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Rediscovering the Sacred: Perspectives on Religion in Contemporary Society by Robert Wuthnow

Robert Wuthnow is a Century editor at large and a member of the faculty at Princeton University. This volume was published by William E. Eerdmans Publishing Company in Grand Rapids, Michigan in 1992. This material was prepared for Religion on Line by William E. Chapman.

Wuthnow proposes that the term "rediscovery" rather than "revival" clarifies what is happening in religion today. He provides some personal background which informs this choice, then outlines his case using insights from other sociologists as well as social commentators.

Chapter 1: Sacredness and Everyday Life
An introduction to Peter Berger’s approach to religion. Wuthnow provides a careful and understandable explanation of Berger’s approach. At the end, three concepts are raised in a critical evaluation suggesting both strengths and weaknesses in Berger ‘s approach.

Chapter 2: The Cultural Dimension
Wuthnow surveys the work of major sociologists of religion, offering how these contributors relate to one another. This discussion demonstrates the development of this area of study. The argument offers his perspective on where sociology of religion is headed as a field, and what the results of those steps may be.

Chapter 3: Religious Discourse as Public Rhetoric
After noting how religious discourse has been neglected by sociologists, Wuthnow considers why it is important to work in this area, and how this deficit might be remedied. He turns to books by Northrop Frye and Susan Rubin Suleiman as sources which complement each other, offering critical insight for careful reflection on how persons from different perspectives can begin to understand one another.

Chapter 4: Perspectives on Religious Evolution
Do religions evolve? In this chapter we find a discussion of where the theoretical discussion of this question with attention to three contributors to the field. How does one make a case one way or the other? This question provides the foil for analysis of how the theoretical constructs function. Wuthnow’s conclusion is that, "American religion has become more complex, more internally differentiated, and thus more adaptable to a complex, differentiated society."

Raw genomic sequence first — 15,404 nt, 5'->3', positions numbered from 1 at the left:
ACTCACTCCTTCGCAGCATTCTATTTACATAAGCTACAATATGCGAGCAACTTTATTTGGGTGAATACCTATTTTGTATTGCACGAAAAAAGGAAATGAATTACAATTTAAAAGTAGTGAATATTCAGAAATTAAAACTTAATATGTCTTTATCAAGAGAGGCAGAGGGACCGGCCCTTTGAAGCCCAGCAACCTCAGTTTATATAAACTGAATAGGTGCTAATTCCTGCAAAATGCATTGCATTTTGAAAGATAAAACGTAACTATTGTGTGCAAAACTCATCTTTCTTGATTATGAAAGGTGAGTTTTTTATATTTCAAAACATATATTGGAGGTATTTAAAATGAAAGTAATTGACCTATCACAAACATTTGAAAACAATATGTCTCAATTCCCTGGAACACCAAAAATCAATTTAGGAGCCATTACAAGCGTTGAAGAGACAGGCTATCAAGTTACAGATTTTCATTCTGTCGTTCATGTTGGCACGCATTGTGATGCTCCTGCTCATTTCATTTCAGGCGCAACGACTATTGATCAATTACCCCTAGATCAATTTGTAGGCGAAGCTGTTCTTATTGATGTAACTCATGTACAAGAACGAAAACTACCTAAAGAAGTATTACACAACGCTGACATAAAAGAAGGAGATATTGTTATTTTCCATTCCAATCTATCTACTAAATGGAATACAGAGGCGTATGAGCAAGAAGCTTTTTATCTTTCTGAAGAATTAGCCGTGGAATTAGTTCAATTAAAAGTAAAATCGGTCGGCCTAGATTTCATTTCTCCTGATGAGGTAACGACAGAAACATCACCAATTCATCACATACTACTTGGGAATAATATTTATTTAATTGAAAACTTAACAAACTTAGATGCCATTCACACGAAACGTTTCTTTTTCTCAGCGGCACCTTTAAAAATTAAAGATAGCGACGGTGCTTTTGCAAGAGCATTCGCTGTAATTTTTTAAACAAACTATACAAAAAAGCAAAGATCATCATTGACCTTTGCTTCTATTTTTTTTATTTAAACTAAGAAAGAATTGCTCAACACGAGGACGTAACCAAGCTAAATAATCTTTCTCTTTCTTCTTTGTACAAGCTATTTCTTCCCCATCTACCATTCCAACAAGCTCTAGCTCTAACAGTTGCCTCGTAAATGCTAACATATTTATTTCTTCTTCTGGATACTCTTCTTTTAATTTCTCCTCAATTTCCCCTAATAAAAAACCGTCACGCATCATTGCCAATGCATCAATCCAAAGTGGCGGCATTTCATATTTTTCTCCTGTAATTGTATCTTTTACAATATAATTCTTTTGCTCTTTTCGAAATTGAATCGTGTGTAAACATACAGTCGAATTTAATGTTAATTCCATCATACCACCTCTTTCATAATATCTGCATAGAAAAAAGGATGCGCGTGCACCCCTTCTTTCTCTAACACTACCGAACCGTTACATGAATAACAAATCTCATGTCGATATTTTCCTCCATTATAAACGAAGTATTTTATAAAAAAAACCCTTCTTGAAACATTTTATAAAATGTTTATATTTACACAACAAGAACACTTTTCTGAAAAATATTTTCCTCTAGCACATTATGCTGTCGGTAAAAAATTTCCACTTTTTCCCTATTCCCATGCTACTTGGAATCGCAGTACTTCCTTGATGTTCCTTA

Chapter 5: Weberian Themes
Max Weber created sociology of religion. Wuthnow turns to an fresh analysis of Weber’s contribution by examining recent studies of Puritanism by five scholars. The chapter ends with a careful evaluation of how Weber’s theory interacts with these contemporary studies in a way which suggests next steps in the field.

Chapter 6: The Shifting Location of Public Religion
Wuthnow presents four sociological theories relevant to his topic: modernization, world-system, structural contingency, and lifeworld colonization. When he turns to evaluation, he identifies how each of these theories clarify assumptions and suggest fresh ways of approaching careful analysis of religious change.

Chapter 7: International Realities
Wuthnow suggests how awareness of international social dynamics can strengthen sociological analysis. He suggests that three foci offer fresh possibilities for understanding: on generalizable patterns, on deeper changes, and on alternative interpretations. His careful suggestions open up fresh understandings for the religious practitioner as well as the sociologist.

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